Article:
Artificial intelligence is transforming various industries and the impact of Al in Healthcare to be truly life-changing. Already, it has been used to detect diseases and is helping to make better health decisions.

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“Health­care is a process-oriented industry that offers an enormous opportunity to use Al to drive improvements, help meet unmet demand, and automate repetitive tasks. This is seen across R&D, patient care, medi­cal imaging, and management tasks”.

Looking at the medical Al ecosystem, we can see that much of the work is going on in Prediction and prevention, wellness, aging, rehabilitation and tech­nological augmentation of doctors.



Machine Learning

Machine learning is rising as a common cord across these investigative applications, and it should be noted that improvements in that field will correlate closely with reliable applications in the investigation. However, the process of trial and error will greatly influence the value of this technology in the real world and the degree to which it will be implemented in the field of diagnostics. Machine learning is causing quite a buzz at the moment, and it’s having a huge impact on healthcare.

A machine learning model is created by feeding data into a learning algorithm. Someone had to write that algorithm and then train it with true and reliable data. Over time, the model can be re-trained with new­er data, increasing the model’s effectiveness. Machine learning is a method of data analysis which automates the process of model building. The algorithms use computational techniques to generate insights that help organizations make better decisions. Machine learning is used in different areas in real-time business situations. Here are a few widely used examples of ma­chine learning applications you must be familiar with:

  • Online recommendations and the advertisements you see on websites are all backed by machine learning algorithms.
  • Natural language processing and image recogni­tion software use these algorithms.
  • In the financial world, stock trading and fraud de­tection are carried out by using machine learning algorithms.
  • Machine Learning is getting computers to pro­gram themselves. If programming is automation, then machine learning is automating the process of automation.

Writing software is the bottleneck, if we don’t have enough good developers. Let the data do the work in­stead of people. Machine learning is the way to make programming scalable.

  • Traditional Programming: Data and program is run on the computer to produce the output.
  • Machine Learning: Data and output is run on the computer to create a program. This program can be used in traditional programming.

Machine learning is like farming or gardening. Seeds are the algorithms, nutrients is the data, the gar­dener is you and plants is the programs.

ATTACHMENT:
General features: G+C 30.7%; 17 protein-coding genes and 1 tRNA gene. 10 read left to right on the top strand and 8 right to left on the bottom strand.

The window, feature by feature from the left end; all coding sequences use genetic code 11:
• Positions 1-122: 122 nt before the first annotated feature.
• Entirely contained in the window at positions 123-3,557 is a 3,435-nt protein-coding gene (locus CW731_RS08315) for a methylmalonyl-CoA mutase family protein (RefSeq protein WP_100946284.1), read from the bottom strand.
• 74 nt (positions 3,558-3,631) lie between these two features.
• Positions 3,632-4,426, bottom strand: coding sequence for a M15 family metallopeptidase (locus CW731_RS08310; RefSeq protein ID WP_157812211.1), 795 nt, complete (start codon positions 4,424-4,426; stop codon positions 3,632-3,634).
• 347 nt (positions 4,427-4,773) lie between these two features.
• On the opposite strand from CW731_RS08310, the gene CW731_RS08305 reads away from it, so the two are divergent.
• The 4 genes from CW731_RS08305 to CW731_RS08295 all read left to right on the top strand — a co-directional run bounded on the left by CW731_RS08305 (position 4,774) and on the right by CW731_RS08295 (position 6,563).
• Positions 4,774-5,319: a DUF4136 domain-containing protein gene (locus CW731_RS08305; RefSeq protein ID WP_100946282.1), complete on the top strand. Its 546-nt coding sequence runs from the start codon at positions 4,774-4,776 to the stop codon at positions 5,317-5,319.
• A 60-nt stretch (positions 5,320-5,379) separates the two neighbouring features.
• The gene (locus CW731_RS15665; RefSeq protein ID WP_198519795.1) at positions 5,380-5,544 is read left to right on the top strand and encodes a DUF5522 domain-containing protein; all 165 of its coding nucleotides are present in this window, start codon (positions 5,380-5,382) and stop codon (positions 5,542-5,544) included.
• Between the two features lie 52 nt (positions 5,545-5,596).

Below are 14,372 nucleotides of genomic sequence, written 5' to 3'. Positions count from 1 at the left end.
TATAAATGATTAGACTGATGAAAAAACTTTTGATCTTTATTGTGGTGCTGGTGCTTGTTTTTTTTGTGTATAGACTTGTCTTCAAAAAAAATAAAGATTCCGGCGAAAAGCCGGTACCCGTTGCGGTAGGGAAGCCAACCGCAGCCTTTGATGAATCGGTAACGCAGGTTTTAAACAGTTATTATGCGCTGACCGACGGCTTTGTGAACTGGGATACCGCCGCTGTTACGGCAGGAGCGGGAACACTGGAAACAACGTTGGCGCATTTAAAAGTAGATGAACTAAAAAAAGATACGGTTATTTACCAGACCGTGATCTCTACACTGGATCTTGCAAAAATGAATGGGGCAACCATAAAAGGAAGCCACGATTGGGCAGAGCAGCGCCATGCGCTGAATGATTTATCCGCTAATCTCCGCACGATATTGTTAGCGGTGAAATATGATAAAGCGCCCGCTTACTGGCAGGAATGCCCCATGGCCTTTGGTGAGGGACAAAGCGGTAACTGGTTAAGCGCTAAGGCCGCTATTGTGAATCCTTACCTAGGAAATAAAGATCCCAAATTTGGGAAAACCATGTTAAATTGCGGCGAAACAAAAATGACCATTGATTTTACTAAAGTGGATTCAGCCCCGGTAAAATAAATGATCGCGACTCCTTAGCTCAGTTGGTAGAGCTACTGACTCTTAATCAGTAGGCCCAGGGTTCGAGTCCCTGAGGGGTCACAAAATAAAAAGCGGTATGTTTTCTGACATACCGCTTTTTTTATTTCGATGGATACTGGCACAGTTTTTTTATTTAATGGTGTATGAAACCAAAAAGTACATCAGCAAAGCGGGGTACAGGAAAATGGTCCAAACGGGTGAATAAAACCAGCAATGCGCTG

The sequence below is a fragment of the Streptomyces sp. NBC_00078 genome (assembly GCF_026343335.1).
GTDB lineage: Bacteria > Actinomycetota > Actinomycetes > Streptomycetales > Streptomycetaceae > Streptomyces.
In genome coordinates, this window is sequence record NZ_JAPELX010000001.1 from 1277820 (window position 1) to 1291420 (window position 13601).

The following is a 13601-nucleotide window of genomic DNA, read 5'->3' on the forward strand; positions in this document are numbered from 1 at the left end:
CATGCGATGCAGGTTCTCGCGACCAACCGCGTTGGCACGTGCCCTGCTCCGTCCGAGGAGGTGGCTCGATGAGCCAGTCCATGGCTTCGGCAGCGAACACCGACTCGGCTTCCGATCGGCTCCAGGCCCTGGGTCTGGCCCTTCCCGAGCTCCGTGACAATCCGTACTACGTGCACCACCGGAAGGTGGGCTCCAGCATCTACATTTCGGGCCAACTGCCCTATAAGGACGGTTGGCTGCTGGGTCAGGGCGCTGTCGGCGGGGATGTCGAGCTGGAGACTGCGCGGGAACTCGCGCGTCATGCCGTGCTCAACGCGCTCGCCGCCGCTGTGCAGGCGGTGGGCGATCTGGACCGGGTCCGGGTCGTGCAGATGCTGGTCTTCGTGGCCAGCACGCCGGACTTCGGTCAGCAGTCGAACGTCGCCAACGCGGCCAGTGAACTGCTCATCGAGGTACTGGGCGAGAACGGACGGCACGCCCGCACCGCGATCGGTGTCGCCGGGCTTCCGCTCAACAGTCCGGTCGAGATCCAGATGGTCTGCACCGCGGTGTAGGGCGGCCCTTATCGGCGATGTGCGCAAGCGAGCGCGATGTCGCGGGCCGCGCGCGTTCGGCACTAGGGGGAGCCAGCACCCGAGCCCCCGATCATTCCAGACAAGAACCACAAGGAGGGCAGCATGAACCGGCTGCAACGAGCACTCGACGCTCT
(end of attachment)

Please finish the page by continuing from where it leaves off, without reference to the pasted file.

Classification Of Machine Learning Algorithms

Machine Learning algorithms can be classified into:

  1. Supervised Algorithms – Linear Regression, Lo­gistic Regression, Support Vector Machine (SVM), De­cision Trees, Random Forest
  2. Unsupervised Algorithms – K Means Clustering.
  3. Reinforcement Algorithm

Machine learning and Artificial intelligence inten­tions to simulator human intellectual purposes. It is bringing a paradigm change to healthcare, powered

by cumulative convenience of healthcare and rapid progress of analytics procedures. Al can be applied to various types of healthcare data.



Many of today’s machine learning diagnostic appli­cations appear to fall under the following categories:

Rare Diseases

Through the Face2G6ne app, facial recognition software is being combined with machine learning to help clinicians diagnose rare diseases (in this case, from facial dysmorphic features). Patient photos are analyzed using facial analysis and deep learning to detect phenotypes that correlate with rare genetic diseases.

The platform is currently available only to trained clinicians to prevent false positives and supports over 7,500 disorders.

Cancerous Diseases

Researchers have trained an algorithm to diagnose skin cancer using deep learn­ing, specifically deep complexity neural networks. The algorithm was trained to detect skin cancer or mela­noma using “130,000 images of skin lesions represent­ing over 2,000 different diseases.”

In the United State of America there are approximately 5.4 million new skin cancer diagnoses each year and early detection is critical for a greater rate of survival. For example, early detection correlates with a 97 per­cent five-year survival rate but quickly decreases with later stages, hitting the 15-20 percent margin at stage IV. In 2017, an estimated 9,730 people wii! die of mela­noma and one person dies of melanoma every 54 min­utes.